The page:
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|Title: ||Side-row Continuous Canopy Shaking Harvester for Intensive Olive Orchards|
|Authors: ||Peça, José O.|
Dias, António B.
Reynolds de Souza, Domingos
Falcão, José M.
|Editors: ||Vita Serman, F.|
|Keywords: ||high density olive groves|
|Issue Date: ||30-Oct-2014|
|Publisher: ||International Society for Horticultural Science|
|Citation: ||Peça, J.O., Dias, A.B., Pinheiro, A., Cardoso, V., Reynolds de Souza, D., Falcão, J.M. (2014). Side-Row Continuous Canopy Shaking Harvester for Intensive Olive Orchards. Acta Horticulturae Number 1057, ISBN: 978 94 6261 047 7, pp. 391-397|
|Abstract: ||Olive producing countries invested largely in high density groves varying from 200 to 550 trees per hectare for which no efficient totally mechanized harvesting methodology and technology is available.
Continuous canopy shaking is the obvious approach, not only increasing working capacity but also overcoming the problem of scarce and expensive labour. The equipment available today follows the over-the-row concept for which tree growth is a limitation. Large over-the-row olive harvesters, mainly of South American and Australian design, are too heavy and expensive, hardly suitable to the difficult wet soil conditions encountered in the Mediterranean countries.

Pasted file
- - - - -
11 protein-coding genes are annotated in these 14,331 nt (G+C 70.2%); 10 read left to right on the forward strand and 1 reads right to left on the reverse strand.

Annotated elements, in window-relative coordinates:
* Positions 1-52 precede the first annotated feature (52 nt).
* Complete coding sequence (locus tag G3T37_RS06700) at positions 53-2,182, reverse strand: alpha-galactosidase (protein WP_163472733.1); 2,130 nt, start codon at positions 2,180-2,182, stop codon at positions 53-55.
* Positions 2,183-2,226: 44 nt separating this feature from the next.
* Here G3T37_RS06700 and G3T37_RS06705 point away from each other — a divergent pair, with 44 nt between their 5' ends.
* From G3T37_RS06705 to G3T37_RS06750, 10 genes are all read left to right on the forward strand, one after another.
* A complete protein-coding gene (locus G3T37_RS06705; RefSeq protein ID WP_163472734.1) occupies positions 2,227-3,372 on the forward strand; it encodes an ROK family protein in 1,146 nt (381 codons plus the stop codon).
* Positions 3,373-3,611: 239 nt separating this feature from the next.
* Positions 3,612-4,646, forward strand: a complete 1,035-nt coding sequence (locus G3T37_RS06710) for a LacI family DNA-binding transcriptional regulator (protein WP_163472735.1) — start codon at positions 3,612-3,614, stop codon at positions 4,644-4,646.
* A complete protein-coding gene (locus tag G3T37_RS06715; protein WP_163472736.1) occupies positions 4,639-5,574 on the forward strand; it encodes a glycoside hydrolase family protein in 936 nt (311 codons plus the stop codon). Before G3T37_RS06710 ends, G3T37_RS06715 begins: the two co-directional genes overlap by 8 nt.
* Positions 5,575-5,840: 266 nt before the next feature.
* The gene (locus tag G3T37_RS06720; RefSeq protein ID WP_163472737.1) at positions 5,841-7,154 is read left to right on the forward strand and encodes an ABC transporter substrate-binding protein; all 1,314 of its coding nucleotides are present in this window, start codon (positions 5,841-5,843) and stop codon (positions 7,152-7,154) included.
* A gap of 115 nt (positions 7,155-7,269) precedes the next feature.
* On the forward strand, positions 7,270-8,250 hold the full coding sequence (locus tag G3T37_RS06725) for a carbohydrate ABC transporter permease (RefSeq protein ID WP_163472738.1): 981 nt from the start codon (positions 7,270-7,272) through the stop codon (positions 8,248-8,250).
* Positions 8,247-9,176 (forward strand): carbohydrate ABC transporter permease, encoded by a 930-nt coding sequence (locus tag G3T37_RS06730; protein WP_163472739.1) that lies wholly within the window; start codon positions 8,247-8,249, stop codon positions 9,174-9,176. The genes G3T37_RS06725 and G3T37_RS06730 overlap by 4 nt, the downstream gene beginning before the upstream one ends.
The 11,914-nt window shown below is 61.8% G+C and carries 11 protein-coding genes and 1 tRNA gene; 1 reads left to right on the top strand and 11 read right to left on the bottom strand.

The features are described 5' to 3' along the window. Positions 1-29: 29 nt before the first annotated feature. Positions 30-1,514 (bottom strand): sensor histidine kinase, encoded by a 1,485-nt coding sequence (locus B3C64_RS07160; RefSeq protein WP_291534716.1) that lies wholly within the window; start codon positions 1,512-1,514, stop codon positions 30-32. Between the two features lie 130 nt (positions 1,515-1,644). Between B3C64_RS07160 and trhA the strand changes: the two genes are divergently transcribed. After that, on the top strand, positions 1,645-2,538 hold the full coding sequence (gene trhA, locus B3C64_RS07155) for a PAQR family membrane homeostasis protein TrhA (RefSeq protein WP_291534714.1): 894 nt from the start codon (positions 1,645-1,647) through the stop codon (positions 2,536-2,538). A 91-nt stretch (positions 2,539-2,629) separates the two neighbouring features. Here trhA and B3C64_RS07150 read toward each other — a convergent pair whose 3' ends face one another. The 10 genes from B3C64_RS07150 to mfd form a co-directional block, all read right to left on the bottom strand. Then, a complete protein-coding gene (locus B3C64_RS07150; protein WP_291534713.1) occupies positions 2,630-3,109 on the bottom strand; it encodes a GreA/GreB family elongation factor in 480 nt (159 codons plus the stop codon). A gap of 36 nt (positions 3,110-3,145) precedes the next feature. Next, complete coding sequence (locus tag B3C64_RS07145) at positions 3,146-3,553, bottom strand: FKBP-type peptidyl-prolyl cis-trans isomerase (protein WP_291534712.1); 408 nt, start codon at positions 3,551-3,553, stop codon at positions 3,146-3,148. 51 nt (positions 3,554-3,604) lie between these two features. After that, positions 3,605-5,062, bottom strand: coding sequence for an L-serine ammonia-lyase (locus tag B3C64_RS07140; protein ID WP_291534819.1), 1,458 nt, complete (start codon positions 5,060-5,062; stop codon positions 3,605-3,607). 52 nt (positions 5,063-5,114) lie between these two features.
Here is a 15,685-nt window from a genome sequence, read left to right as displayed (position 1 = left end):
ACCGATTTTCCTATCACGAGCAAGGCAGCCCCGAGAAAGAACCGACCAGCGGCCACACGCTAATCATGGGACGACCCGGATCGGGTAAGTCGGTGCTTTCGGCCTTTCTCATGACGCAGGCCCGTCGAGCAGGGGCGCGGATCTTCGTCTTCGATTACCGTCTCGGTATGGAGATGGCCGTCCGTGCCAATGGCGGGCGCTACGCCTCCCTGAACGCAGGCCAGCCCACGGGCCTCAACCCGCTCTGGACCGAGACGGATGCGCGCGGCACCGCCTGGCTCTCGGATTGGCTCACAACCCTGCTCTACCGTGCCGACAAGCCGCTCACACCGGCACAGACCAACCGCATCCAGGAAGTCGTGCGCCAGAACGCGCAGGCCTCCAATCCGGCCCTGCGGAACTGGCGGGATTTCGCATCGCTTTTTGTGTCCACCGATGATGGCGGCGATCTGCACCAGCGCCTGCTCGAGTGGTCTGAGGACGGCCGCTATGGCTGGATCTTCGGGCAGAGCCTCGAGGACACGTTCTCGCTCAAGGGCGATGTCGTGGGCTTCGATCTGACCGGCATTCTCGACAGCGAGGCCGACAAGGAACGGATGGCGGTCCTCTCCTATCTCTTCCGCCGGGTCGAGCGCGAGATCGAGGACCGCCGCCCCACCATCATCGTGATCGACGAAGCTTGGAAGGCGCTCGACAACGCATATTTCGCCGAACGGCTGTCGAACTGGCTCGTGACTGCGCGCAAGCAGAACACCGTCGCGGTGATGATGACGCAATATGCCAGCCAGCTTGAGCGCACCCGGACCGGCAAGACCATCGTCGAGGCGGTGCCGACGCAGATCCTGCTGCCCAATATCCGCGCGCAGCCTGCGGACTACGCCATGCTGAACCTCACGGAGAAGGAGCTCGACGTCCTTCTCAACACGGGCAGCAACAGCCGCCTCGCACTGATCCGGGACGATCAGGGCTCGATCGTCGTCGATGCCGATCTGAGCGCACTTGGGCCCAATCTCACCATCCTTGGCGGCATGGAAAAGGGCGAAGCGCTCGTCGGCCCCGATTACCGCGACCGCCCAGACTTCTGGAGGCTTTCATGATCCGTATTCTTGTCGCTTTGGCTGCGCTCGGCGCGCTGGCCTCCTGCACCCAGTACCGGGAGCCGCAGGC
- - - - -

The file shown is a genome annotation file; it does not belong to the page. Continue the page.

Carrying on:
The side-row concept is the obvious alternative. Furthermore it tends to be simpler and less expensive, meaning lower purchase running costs.
In 2009 a research project was set to develop such technology. The equipment comprises two symmetrical harvesters that follow a tree row one at each side.
Each harvester is a trailed type structure towed by a farm tractor which also drives the harvest hydraulic power pack. A second operator controls the harvest through electro-hydraulic controls.
A vibratory rotor with flexible rods detaches fruits which are collected at a catching platform. Fruits are conveyed to a temporary storage bag which is hydraulically lowered to the ground when full.
The row side of the harvester is bordered along the edge by flexible synthetic interface with the tree trunk.
The prototype was given a two harvesting campaign trial and the basic concept is now set.
This paper gives an account of the project and describes the technical challenges for the next stage of translating the prototype into a viable product for the market.|
|Appears in Collections:||ERU - Artigos em Livros de Actas/Proceedings|
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